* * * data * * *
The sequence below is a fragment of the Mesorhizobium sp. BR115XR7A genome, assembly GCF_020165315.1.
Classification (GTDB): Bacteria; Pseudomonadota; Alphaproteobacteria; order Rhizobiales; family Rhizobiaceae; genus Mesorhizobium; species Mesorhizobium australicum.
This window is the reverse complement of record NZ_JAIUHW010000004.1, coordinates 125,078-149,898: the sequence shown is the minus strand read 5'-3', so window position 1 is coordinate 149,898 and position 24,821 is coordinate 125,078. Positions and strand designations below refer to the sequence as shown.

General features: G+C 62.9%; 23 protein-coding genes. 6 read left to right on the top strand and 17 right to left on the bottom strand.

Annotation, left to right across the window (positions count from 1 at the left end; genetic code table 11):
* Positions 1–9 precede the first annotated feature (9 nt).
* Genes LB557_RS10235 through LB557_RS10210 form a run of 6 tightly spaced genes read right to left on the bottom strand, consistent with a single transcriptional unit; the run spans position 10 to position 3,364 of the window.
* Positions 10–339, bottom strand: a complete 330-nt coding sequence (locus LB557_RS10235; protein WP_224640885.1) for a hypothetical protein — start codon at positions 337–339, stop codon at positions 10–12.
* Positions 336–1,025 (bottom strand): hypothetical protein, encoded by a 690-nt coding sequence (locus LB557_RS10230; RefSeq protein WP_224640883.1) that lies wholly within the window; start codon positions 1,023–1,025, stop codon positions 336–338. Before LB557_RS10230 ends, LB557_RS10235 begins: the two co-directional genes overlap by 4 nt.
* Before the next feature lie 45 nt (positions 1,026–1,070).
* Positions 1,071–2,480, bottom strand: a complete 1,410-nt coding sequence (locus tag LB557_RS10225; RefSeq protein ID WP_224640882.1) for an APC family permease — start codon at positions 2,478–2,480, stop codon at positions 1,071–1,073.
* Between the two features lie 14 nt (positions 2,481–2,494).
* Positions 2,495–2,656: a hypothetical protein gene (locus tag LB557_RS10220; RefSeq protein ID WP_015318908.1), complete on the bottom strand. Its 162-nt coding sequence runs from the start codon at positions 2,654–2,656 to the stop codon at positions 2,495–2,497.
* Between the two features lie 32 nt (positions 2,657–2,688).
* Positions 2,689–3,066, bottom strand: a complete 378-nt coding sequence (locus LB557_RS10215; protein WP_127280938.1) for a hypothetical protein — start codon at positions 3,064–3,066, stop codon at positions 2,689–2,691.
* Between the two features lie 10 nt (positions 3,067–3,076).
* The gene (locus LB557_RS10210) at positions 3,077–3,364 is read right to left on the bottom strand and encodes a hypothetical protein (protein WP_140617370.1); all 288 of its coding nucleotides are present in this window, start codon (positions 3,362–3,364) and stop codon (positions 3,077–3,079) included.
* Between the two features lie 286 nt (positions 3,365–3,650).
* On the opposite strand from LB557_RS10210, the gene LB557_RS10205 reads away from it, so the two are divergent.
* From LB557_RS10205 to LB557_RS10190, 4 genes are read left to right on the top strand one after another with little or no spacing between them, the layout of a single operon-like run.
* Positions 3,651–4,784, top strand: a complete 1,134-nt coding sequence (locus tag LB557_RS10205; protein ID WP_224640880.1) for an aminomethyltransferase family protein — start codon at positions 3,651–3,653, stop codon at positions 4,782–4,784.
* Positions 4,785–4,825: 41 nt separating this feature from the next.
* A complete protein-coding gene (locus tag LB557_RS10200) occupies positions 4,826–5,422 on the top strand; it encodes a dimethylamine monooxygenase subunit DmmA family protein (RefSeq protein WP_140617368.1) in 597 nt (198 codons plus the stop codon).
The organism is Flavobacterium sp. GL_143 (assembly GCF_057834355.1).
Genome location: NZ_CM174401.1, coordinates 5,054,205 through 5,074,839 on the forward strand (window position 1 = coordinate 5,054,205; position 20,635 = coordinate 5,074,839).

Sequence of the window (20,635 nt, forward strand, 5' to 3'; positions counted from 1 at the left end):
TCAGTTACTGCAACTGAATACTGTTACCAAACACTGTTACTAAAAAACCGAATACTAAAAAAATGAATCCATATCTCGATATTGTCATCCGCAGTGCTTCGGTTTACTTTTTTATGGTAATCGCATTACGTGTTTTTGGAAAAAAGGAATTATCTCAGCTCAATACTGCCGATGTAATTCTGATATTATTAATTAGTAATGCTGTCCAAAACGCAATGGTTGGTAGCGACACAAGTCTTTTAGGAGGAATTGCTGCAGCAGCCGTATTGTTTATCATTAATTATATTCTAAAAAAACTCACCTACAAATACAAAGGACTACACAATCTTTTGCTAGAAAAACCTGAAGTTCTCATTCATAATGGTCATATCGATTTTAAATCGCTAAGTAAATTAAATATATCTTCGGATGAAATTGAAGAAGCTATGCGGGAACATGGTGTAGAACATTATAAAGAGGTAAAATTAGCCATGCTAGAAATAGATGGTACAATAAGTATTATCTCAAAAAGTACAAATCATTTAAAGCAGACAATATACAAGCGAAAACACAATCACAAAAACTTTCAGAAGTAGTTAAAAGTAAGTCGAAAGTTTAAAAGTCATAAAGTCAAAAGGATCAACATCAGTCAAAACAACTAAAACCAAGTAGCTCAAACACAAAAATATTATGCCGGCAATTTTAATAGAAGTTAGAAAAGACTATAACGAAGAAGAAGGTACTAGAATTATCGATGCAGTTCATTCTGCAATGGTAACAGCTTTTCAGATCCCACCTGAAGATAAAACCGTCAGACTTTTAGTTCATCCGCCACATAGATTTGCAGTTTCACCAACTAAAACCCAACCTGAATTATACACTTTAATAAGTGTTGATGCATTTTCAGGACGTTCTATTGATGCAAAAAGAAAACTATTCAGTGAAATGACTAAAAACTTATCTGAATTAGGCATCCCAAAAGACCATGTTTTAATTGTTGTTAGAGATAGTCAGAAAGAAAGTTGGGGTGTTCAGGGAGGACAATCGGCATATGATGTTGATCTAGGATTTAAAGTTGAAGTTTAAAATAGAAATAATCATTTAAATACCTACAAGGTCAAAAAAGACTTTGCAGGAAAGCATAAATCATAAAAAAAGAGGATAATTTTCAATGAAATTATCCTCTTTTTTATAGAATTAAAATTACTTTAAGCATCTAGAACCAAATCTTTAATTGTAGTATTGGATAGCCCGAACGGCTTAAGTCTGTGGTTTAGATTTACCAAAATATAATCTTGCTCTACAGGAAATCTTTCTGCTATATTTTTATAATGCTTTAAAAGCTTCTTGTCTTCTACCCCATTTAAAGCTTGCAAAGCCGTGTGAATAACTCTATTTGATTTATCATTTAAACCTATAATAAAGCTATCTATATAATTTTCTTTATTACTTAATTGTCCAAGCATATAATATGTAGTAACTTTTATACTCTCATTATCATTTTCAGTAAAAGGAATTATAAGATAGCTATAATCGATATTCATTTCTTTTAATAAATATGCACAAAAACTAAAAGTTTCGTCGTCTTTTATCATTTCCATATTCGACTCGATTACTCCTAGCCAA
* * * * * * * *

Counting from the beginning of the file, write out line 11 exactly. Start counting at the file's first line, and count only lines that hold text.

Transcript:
* Positions 1,071–2,480, bottom strand: a complete 1,410-nt coding sequence (locus tag LB557_RS10225; RefSeq protein ID WP_224640882.1) for an APC family permease — start codon at positions 2,478–2,480, stop codon at positions 1,071–1,073.